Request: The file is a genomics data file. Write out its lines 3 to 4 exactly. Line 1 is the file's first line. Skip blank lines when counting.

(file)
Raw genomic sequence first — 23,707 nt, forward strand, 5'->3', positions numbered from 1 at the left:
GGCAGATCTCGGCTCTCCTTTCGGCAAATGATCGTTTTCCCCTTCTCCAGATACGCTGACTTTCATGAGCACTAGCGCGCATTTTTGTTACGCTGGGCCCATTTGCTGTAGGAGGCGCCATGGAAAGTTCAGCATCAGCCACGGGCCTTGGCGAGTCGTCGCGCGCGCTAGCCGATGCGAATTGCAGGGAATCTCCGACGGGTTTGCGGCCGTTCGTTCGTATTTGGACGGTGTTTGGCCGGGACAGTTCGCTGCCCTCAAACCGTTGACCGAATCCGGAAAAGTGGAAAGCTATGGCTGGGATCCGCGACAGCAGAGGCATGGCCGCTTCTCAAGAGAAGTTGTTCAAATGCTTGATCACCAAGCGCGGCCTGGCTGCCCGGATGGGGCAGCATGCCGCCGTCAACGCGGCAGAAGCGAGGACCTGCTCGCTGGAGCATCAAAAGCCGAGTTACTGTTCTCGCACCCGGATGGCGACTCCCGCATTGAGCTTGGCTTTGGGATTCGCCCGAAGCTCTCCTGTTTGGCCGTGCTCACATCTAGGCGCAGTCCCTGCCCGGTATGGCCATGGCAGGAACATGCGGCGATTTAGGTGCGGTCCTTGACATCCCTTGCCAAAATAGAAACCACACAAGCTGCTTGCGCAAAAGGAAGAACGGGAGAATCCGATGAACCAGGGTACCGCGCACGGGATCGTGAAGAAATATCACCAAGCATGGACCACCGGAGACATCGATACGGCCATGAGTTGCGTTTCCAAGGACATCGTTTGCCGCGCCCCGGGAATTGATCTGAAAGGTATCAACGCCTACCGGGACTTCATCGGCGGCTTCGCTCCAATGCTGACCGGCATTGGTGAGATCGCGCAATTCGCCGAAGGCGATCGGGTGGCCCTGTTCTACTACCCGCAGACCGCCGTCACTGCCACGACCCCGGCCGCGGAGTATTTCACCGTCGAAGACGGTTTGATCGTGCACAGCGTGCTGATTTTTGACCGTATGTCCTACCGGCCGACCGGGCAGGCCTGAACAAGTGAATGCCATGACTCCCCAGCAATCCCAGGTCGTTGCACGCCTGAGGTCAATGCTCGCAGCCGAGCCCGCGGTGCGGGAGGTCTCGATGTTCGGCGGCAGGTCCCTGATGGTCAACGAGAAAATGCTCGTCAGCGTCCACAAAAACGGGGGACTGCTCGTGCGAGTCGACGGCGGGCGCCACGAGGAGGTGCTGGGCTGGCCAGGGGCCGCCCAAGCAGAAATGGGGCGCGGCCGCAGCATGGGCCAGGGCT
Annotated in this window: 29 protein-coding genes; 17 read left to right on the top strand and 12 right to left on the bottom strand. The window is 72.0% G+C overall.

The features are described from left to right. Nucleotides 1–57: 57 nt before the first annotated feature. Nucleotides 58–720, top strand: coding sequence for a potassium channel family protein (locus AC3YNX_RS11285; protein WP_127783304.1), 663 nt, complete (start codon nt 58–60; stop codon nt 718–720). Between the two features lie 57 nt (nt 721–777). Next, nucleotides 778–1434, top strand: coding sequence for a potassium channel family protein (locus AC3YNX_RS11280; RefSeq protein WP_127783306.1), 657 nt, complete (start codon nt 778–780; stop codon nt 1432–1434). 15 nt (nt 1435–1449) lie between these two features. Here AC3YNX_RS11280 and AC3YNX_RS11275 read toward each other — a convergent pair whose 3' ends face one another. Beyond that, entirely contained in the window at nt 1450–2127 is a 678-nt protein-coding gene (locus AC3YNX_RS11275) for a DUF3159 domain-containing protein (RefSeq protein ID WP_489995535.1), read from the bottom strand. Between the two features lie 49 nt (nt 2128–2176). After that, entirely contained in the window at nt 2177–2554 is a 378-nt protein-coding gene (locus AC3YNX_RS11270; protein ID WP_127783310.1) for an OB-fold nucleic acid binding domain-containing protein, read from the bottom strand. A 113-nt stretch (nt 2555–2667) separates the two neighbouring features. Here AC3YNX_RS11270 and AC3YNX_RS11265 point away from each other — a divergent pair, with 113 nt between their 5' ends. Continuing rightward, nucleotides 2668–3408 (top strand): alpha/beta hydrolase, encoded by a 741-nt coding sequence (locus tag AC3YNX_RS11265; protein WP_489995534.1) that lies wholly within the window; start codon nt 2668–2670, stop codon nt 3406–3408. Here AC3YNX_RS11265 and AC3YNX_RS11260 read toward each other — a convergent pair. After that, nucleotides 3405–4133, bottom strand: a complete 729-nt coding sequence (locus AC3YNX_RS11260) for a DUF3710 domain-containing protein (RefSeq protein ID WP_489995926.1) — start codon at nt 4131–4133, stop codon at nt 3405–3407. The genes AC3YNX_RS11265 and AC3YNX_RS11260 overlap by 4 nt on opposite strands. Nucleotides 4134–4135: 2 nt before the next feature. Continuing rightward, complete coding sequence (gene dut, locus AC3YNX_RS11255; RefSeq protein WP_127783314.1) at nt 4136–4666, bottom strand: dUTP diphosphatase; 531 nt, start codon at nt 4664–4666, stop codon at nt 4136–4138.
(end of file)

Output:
Annotated in this window: 29 protein-coding genes; 17 read left to right on the top strand and 12 right to left on the bottom strand. The window is 72.0% G+C overall.

The features are described from left to right. Nucleotides 1–57: 57 nt before the first annotated feature. Nucleotides 58–720, top strand: coding sequence for a potassium channel family protein (locus AC3YNX_RS11285; protein WP_127783304.1), 663 nt, complete (start codon nt 58–60; stop codon nt 718–720). Between the two features lie 57 nt (nt 721–777). Next, nucleotides 778–1434, top strand: coding sequence for a potassium channel family protein (locus AC3YNX_RS11280; RefSeq protein WP_127783306.1), 657 nt, complete (start codon nt 778–780; stop codon nt 1432–1434). 15 nt (nt 1435–1449) lie between these two features. Here AC3YNX_RS11280 and AC3YNX_RS11275 read toward each other — a convergent pair whose 3' ends face one another. Beyond that, entirely contained in the window at nt 1450–2127 is a 678-nt protein-coding gene (locus AC3YNX_RS11275) for a DUF3159 domain-containing protein (RefSeq protein ID WP_489995535.1), read from the bottom strand. Between the two features lie 49 nt (nt 2128–2176). After that, entirely contained in the window at nt 2177–2554 is a 378-nt protein-coding gene (locus AC3YNX_RS11270; protein ID WP_127783310.1) for an OB-fold nucleic acid binding domain-containing protein, read from the bottom strand. A 113-nt stretch (nt 2555–2667) separates the two neighbouring features. Here AC3YNX_RS11270 and AC3YNX_RS11265 point away from each other — a divergent pair, with 113 nt between their 5' ends. Continuing rightward, nucleotides 2668–3408 (top strand): alpha/beta hydrolase, encoded by a 741-nt coding sequence (locus tag AC3YNX_RS11265; protein WP_489995534.1) that lies wholly within the window; start codon nt 2668–2670, stop codon nt 3406–3408. Here AC3YNX_RS11265 and AC3YNX_RS11260 read toward each other — a convergent pair. After that, nucleotides 3405–4133, bottom strand: a complete 729-nt coding sequence (locus AC3YNX_RS11260) for a DUF3710 domain-containing protein (RefSeq protein ID WP_489995926.1) — start codon at nt 4131–4133, stop codon at nt 3405–3407. The genes AC3YNX_RS11265 and AC3YNX_RS11260 overlap by 4 nt on opposite strands. Nucleotides 4134–4135: 2 nt before the next feature. Continuing rightward, complete coding sequence (gene dut, locus AC3YNX_RS11255; RefSeq protein WP_127783314.1) at nt 4136–4666, bottom strand: dUTP diphosphatase; 531 nt, start codon at nt 4664–4666, stop codon at nt 4136–4138.